English trio striving for Heineken Cup impact

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The Independent Online

Oh dear, how embarrassing. Only three English clubs - Bath, Leicester and, at a pinch, Harlequins - can justifiably claim a Heineken Cup track record worthy of the name, and all of them are caught between a European rock and a continental hard place this weekend. If things go badly wrong over the next 24 hours, the illustrious trio will effectively be out of the competition before Christmas - a shambles that would provoke a serious outbreak of schadenfreude among the Celtic contingent on the organising committee.

Oh dear, how embarrassing. Only three English clubs - Bath, Leicester and, at a pinch, Harlequins - can justifiably claim a Heineken Cup track record worthy of the name, and all of them are caught between a European rock and a continental hard place this weekend. If things go badly wrong over the next 24 hours, the illustrious trio will effectively be out of the competition before Christmas - a shambles that would provoke a serious outbreak of schadenfreude among the Celtic contingent on the organising committee.

The Premiership clubs' impact on this season's tournament has been so minimal that an outsider would be forgiven for wondering whether the English boycott was still in force. Both Bath and Leicester have lost two out of three; even if they do the business this weekend they will almost certainly have to win in France next month to have any chance of making the knock-out stage.

Quins are marginally better placed, but their home defeat by Treviso in the second round of matches left them unnecessarily exposed. Failure to beat Montferrand at the Stade Marcel Michelin this evening will leave them an uphill climb of K2 proportions.

Leicester are in a horrendous state; their World Cup players have not recovered from their exertions on behalf of Clive and country and their confidence is at its lowest ebb since the dawn of the professional era.

True, they beat Stade Français at Welford Road last month, but they needed a 16th Tiger in the shape of Clayton Thomas, the Welsh Test referee, to squeeze out a result. This afternoon they must prevail over Andy Nicol's Caledonians outfit - opponents who put 30 points on them in Scotland only six days ago.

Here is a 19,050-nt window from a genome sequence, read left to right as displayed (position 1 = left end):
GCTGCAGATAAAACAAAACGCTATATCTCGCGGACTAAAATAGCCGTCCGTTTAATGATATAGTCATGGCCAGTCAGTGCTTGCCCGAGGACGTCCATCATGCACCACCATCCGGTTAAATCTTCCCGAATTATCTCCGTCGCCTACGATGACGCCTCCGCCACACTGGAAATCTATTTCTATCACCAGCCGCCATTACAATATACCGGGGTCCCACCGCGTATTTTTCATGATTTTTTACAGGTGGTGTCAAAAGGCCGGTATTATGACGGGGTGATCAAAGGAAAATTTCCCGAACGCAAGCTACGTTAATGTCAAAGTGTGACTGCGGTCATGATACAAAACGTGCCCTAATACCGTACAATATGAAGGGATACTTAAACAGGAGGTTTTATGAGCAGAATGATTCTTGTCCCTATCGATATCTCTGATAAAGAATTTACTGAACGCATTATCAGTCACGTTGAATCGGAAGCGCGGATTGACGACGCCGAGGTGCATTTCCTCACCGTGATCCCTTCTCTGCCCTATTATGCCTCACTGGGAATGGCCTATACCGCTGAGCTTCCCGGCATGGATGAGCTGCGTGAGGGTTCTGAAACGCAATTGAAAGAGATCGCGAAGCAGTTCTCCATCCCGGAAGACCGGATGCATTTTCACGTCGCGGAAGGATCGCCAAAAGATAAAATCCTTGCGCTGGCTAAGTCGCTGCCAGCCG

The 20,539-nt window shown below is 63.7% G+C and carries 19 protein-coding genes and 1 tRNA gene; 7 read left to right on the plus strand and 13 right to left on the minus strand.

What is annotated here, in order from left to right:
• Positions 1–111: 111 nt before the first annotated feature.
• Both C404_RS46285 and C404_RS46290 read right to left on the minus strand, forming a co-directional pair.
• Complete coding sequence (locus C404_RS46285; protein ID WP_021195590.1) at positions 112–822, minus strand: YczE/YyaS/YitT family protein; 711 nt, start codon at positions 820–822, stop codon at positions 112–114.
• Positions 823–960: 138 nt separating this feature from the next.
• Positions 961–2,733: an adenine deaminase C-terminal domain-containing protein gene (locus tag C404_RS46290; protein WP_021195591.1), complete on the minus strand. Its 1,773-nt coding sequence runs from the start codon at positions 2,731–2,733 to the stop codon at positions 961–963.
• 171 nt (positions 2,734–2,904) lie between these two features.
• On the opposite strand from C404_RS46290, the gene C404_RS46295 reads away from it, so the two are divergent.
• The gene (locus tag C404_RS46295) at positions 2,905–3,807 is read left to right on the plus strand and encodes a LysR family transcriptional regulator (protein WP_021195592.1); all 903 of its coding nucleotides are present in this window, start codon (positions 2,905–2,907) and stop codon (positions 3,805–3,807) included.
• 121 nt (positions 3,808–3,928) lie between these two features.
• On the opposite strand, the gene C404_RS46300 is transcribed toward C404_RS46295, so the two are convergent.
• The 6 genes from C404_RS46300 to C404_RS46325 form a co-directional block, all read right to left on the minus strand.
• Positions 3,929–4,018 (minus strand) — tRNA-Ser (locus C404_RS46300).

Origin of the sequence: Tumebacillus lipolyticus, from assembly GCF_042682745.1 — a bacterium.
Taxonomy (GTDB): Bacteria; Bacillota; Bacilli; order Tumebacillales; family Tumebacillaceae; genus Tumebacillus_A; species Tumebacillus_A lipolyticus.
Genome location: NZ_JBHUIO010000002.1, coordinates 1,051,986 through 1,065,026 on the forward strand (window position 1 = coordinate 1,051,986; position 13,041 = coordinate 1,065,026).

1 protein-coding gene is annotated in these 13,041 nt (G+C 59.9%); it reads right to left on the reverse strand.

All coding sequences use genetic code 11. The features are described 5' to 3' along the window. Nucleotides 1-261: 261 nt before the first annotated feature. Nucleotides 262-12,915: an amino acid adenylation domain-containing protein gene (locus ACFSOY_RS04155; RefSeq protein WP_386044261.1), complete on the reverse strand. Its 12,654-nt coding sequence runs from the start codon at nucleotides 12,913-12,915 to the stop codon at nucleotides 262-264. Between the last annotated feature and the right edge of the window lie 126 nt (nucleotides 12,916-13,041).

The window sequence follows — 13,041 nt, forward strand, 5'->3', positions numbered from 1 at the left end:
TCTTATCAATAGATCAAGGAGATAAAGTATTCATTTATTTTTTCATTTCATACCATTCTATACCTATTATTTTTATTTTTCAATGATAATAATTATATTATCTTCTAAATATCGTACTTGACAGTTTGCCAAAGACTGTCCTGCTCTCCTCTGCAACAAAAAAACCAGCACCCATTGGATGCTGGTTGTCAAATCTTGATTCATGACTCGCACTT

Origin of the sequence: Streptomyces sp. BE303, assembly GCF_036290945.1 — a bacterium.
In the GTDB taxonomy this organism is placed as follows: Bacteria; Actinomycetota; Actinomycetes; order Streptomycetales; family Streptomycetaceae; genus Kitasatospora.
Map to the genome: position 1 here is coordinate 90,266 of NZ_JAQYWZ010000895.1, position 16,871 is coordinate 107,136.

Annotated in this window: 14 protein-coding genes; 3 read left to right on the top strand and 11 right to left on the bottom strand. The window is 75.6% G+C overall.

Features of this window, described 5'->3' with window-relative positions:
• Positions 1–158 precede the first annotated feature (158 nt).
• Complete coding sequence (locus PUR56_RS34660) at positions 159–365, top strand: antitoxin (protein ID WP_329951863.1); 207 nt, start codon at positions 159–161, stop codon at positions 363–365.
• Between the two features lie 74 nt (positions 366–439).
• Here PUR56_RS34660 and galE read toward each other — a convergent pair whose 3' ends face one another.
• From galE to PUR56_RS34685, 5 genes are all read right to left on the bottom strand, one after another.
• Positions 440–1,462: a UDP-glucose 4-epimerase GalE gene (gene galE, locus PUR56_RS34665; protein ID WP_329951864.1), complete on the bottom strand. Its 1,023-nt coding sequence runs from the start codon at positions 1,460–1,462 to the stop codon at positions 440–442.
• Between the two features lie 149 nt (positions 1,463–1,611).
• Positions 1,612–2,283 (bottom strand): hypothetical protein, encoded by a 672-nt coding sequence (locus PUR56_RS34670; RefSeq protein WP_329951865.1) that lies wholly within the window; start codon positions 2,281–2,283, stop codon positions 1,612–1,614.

Nicol, who led Bath to the title in 1998, can sense a double whammy in the making. "You could see by the demeanour of the Leicester players that they were suffering from a lack of confidence," said Nicol, reflecting on the first leg of the contest at McDiarmid Park in Perth. "They will work hard to raise their game, but we beat them convincingly last time and intend to pose the same questions again. We were 21 points up at one stage on Sunday and we kept them off the scoreboard for an hour. Whichever way you look at it, that's a strong performance." No shortage of self-belief there, then.

Bath, on the other hand, are never lacking in confidence: they honestly believe they will win every game they play, even when common sense says otherwise. Andy Robinson, their coach, made a statement of sorts yesterday by naming an unchanged side for tomorrow's return fixture with Swansea at the Recreation Ground, even though his most experienced loose forwards, Ben Clarke and Angus Gardiner, were passed fit. Both men missed the single point, injury-time defeat at St Helen's, but Robinson clearly believes the second-string unit of Nathan Thomas, Gavin Thomas and Ben Sturnham has plenty going for it. Clarke and Gardiner must make do with a seat on the bench.

By contrast, Quins have treated themselves to some judicious back-row tinkering by recalling player-coach Zinzan Brooke at No 8, shifting the disruptive Adam Leach to the blindside flank and eliminating the even more disruptive Rory Jenkins. Around 15,000 Montferrand supporters will be baying for blood following the City-slickers' wholly unexpected victory over the French side in London last weekend, but much to their chagrin they will not have the exquisite pleasure of throwing insults at Will Carling. Not immediately, at any rate. Carling may be club captain, but he remains a replacement.

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